The Big Story: Politics over propriety
On February 15, the Supreme Court of India put an end to the decades-long Cauvery river water dispute by making a few changes to the Cauvery River Water Tribunal’s final award in 2007. In the verdict, it categorically stated that the Centre has to form a scheme to implement the award within six weeks. This deadline falls on March 29.
The Centre, however, has shown utter disregard to this deadline, with Indian Express reporting on Tuesday that it may seek an extention of the deadline and move the Supreme Court again.
While union ministers have denied it, the reason for this failure to comply with the order is obvious. Karnataka will go to polls in May and the Congress government in the state has categorically rejected the idea of a Cauvery Management Board to oversee water sharing in the Cauvery basin.
On March 9, the Union Water Resources Secretary UP Singh, after meeting with chief secretaries of the three states and a union territory involved in the dispute, said the Supreme Court verdict only mentioned a “scheme” and not insisted on the Cauvery Management Board. As if on cue, Karnataka followed this meeting up by raising its voice for a fresh proposal for setting up what it called the “Cauvery Decision Implementation Committee”, something the tribunal award does not envisage.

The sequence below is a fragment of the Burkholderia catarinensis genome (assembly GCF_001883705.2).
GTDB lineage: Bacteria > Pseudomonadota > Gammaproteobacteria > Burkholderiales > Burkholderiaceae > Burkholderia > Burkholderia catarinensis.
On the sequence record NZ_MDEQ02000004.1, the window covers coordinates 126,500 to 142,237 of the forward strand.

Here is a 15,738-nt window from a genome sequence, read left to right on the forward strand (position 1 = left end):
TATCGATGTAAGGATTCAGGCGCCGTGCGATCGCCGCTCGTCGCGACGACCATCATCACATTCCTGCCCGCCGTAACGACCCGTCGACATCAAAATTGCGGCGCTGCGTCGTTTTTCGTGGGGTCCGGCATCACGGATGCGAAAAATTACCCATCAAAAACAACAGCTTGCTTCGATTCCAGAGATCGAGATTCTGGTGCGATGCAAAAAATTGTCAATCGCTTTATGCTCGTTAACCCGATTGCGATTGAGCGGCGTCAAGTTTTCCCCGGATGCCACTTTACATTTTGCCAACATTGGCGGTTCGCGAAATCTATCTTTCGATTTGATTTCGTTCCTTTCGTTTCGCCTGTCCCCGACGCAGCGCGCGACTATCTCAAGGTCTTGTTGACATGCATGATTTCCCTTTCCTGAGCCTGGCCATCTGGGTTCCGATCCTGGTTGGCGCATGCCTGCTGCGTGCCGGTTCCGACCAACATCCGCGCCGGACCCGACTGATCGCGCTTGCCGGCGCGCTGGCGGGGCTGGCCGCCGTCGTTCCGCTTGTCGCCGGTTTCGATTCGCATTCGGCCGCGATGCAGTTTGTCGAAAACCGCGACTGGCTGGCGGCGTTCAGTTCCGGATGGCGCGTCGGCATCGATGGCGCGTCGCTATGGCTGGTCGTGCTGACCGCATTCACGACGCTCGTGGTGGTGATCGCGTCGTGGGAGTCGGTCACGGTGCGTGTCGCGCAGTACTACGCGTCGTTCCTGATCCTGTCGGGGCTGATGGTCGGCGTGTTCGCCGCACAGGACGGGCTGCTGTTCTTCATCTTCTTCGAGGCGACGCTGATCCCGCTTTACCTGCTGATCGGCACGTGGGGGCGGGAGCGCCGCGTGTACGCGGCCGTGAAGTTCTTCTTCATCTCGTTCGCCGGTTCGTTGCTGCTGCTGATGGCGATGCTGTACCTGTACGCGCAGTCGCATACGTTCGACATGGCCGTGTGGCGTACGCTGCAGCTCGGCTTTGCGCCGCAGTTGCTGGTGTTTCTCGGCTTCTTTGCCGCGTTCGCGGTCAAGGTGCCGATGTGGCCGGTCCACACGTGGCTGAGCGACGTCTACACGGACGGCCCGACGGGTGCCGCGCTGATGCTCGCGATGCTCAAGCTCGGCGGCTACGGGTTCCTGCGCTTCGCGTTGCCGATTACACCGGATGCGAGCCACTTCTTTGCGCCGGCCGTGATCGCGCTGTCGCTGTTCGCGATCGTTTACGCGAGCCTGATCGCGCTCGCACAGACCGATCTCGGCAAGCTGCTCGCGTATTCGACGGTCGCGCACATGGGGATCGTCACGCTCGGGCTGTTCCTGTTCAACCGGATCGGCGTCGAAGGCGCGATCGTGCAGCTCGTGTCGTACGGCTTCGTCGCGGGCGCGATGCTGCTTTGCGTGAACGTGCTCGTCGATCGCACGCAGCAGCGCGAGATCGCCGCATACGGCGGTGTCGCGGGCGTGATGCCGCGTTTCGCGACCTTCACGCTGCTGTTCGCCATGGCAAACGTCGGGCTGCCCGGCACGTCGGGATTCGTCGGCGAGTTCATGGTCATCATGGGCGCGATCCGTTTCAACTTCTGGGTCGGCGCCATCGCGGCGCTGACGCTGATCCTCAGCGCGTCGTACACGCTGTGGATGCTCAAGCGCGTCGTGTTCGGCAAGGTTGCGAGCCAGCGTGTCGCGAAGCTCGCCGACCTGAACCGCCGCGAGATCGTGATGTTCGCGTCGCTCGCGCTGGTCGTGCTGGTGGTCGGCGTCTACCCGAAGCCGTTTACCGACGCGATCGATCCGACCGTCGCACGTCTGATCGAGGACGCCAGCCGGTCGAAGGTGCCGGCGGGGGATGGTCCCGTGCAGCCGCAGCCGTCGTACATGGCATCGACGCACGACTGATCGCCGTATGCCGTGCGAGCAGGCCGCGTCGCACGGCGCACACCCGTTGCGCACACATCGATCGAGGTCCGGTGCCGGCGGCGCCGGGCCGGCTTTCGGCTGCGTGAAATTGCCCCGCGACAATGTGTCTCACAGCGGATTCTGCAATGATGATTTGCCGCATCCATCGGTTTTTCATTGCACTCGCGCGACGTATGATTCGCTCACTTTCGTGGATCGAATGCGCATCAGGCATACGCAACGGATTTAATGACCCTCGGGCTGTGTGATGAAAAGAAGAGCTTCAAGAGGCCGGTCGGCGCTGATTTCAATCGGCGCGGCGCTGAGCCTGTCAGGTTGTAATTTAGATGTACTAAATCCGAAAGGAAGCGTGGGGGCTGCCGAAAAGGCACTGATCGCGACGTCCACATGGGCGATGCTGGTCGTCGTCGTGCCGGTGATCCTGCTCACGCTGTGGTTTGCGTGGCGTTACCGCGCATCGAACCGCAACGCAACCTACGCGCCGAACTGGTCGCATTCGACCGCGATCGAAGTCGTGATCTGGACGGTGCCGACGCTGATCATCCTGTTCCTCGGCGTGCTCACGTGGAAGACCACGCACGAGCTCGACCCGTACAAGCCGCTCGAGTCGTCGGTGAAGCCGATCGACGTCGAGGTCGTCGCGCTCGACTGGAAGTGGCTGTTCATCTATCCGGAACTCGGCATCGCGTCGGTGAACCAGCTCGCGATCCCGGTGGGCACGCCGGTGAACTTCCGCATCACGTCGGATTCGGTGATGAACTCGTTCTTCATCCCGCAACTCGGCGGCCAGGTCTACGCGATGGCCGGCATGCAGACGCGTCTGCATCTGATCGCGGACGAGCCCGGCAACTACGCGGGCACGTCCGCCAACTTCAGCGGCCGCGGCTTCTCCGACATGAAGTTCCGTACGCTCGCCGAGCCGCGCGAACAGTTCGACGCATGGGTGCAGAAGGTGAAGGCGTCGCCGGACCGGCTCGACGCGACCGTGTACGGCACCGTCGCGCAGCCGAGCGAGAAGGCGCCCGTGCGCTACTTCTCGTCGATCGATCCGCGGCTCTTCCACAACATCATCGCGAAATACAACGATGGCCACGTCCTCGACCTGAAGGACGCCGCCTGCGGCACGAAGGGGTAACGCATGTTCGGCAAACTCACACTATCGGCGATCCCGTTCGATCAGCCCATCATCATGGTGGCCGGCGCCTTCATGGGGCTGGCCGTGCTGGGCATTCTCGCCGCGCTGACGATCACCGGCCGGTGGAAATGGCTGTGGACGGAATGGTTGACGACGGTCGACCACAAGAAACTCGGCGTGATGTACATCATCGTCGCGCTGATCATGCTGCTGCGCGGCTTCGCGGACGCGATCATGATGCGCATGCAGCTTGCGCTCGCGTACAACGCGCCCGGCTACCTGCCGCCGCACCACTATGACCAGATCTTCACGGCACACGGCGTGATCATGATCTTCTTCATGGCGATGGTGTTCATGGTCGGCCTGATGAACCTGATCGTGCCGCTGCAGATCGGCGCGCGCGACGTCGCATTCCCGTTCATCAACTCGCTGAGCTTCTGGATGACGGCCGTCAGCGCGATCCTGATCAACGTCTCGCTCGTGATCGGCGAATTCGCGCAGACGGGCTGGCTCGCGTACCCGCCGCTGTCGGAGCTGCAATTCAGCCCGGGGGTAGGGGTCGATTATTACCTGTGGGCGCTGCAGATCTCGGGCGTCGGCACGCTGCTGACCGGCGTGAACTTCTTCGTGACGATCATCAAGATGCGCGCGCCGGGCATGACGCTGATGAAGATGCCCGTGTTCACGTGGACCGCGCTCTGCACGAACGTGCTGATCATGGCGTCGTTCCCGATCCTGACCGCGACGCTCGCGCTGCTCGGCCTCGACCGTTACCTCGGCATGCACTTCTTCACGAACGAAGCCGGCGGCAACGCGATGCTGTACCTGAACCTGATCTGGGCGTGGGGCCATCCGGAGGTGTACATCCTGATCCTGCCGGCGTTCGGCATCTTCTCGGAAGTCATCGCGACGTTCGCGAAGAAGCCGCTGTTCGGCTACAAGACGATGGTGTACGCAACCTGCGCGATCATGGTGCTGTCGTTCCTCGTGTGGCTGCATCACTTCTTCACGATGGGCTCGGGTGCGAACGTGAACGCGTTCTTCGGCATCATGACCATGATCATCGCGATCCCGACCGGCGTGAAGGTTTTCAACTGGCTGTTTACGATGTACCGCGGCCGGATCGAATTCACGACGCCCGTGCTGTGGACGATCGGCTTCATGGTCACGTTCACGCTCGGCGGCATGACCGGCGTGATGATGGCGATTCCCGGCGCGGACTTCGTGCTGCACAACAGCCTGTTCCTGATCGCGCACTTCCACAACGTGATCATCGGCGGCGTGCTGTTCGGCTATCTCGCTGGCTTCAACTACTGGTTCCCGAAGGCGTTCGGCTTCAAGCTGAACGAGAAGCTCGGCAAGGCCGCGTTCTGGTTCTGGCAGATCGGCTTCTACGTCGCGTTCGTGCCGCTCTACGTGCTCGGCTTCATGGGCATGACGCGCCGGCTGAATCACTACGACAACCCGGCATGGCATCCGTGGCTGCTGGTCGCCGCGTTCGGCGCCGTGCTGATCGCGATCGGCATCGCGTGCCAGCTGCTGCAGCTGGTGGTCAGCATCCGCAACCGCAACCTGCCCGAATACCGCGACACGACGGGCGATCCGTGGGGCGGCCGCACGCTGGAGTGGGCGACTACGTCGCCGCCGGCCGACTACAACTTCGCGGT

The fundamental problem here is that Karnataka does not want to give up control of the Cauvery water. As per the tribunal award, the Cauvery Management Board will function independently to implement the water-sharing arrangement by forming the Cauvery Water Regulation Committee. This means it would not be possible for Karnataka to do what it has been doing for the last few years: deny water to other riparian states by claiming poor rainfall.
With the Congress in Karnataka opposing the formation of the board, the Bharatiya Janata Party-led government at the Centre has been forced to delay the implementation of the Supreme Court order given the political atmosphere in Karnataka. The party feels any move to contradict the Congress’s stand would result in electoral losses in south Karnataka, the Cauvery basin in the state.
The line taken by Karnataka is a clear obfuscation of the Supreme Court order. When the court said a “scheme” had to be formed, it did not mean a new scheme outside what had been proposed in the tribunal award. All through the verdict, the court emphasised the need to implement the final award. The Centre, by toeing Karnataka’s line, has clearly created a confusion which did not exist. On March 15, the Tamil Nadu Assembly passed a special resolution demanding the formation of the Cauvery Management Board. All states except Karnataka seem to be in agreement on its formation, with Kerala seeking certain changes in the composition of the board.
The larger question here is also the manner in which the writ of the Supreme Court has been undermined. The Cauvery dispute has been a thorn in the flesh of the judiciary. In 2016, Karnataka stubbornly refused to implement Supreme Court orders asking the state to release water to Tamil Nadu. This year, the Centre, for purely political reasons, has joined hands with Karnataka to undermine the judiciary by creating ambiguity in a verdict that was crystal clear in its intention.
While postponing the implementation of the Supreme Court order might help the Congress and the BJP electorally in Karnataka, it will end up eroding the very legitimacy of inter-state river water tribunals. If even Supreme Court orders are not implemented, what respect future tribunals would have is anybody’s guess.
The Big Scroll
Cauvery dispute: Supreme Court order provides no solution to central problem of distress years.
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